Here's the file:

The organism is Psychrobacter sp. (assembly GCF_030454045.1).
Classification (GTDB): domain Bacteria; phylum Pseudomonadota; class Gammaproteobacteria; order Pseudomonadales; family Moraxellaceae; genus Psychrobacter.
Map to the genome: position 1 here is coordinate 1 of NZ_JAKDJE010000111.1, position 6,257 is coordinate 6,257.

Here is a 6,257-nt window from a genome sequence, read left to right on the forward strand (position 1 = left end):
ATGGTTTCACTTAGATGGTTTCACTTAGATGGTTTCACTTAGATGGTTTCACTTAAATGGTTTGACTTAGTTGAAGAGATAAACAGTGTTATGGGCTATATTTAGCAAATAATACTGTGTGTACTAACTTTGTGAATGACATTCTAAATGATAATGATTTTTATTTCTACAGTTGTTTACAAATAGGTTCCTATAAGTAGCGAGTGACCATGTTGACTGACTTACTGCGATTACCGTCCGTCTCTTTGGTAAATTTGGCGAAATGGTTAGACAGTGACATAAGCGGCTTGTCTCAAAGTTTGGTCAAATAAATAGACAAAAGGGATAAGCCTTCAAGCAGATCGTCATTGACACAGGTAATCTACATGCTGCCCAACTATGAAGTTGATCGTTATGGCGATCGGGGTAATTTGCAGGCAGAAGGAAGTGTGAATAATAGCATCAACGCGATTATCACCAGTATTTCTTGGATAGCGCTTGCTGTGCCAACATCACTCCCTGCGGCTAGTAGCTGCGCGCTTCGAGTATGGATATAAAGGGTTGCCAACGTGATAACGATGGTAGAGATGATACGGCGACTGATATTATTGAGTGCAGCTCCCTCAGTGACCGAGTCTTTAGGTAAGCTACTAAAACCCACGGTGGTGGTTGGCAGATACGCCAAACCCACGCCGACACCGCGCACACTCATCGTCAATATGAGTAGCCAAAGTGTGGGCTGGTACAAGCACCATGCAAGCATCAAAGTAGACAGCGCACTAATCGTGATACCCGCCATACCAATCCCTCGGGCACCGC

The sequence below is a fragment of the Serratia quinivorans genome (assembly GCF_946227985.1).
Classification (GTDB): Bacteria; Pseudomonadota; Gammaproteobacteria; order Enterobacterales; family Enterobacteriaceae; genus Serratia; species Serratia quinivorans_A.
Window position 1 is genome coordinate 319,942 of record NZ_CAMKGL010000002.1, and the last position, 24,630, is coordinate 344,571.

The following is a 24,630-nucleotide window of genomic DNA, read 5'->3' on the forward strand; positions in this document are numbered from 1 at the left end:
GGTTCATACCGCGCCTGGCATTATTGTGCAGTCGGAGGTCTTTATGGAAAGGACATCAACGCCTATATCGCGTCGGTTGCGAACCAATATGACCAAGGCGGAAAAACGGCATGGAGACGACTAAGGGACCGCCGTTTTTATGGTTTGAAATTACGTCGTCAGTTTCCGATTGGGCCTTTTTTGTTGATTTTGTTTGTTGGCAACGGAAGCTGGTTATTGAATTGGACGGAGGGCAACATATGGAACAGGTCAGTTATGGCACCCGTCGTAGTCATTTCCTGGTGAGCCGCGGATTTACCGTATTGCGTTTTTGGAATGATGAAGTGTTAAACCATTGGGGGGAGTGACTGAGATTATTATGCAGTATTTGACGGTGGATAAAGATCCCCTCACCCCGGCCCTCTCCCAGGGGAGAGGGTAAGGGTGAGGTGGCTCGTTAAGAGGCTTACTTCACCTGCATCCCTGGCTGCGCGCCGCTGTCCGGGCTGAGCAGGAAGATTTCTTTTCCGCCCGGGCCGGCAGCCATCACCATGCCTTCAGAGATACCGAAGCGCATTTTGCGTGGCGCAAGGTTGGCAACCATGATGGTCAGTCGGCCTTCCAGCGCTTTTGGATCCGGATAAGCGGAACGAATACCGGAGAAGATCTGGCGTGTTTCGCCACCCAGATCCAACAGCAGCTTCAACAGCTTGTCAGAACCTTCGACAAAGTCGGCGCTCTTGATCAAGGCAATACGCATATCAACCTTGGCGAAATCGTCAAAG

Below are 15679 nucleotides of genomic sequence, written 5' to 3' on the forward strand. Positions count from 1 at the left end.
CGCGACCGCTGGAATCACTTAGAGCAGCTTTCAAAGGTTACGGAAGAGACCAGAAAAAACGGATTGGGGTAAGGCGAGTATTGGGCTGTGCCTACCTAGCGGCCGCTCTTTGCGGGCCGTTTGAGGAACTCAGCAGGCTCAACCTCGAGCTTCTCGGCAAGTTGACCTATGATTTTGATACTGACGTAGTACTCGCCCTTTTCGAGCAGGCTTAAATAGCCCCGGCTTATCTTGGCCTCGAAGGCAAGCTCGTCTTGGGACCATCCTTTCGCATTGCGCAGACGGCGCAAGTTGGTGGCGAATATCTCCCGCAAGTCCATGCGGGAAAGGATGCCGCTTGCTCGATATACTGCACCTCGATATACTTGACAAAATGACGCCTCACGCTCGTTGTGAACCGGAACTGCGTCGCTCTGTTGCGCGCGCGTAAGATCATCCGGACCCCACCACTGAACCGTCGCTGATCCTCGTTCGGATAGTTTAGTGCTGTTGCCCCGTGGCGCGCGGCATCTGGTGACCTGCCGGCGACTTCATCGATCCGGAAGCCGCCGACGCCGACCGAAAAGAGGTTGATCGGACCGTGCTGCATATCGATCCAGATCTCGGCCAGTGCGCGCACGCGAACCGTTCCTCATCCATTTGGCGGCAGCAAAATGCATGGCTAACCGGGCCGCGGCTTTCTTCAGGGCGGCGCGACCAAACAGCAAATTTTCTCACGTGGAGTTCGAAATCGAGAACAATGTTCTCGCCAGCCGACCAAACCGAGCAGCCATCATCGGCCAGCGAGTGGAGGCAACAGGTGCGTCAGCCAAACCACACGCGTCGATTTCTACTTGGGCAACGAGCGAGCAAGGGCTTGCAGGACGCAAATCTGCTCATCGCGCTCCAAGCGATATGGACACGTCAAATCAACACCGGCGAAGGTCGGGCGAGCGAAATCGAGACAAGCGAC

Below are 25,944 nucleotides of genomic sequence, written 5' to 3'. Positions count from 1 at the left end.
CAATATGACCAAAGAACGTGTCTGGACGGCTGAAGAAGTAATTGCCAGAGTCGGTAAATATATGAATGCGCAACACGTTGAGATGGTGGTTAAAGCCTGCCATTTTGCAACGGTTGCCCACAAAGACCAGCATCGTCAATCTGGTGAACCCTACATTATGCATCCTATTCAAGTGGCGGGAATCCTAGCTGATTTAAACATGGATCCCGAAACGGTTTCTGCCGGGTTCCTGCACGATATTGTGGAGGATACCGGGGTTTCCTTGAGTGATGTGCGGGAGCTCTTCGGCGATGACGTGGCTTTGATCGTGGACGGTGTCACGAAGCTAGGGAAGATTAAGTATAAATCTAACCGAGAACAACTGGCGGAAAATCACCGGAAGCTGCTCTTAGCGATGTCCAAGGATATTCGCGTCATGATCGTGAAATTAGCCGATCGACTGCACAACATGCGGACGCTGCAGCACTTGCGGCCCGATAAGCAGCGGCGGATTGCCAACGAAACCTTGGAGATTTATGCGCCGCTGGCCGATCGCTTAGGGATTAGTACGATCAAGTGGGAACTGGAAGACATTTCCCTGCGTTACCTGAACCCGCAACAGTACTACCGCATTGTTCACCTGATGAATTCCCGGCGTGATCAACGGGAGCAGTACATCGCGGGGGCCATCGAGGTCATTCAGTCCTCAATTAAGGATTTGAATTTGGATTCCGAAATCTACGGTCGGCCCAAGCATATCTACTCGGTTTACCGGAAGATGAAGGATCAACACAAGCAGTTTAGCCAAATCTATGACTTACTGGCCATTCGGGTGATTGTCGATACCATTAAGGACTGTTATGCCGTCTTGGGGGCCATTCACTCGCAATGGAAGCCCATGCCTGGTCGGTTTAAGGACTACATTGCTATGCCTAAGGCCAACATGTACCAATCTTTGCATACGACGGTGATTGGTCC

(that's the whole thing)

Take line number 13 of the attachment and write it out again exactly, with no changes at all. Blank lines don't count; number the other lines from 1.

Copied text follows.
Below are 25,944 nucleotides of genomic sequence, written 5' to 3'. Positions count from 1 at the left end.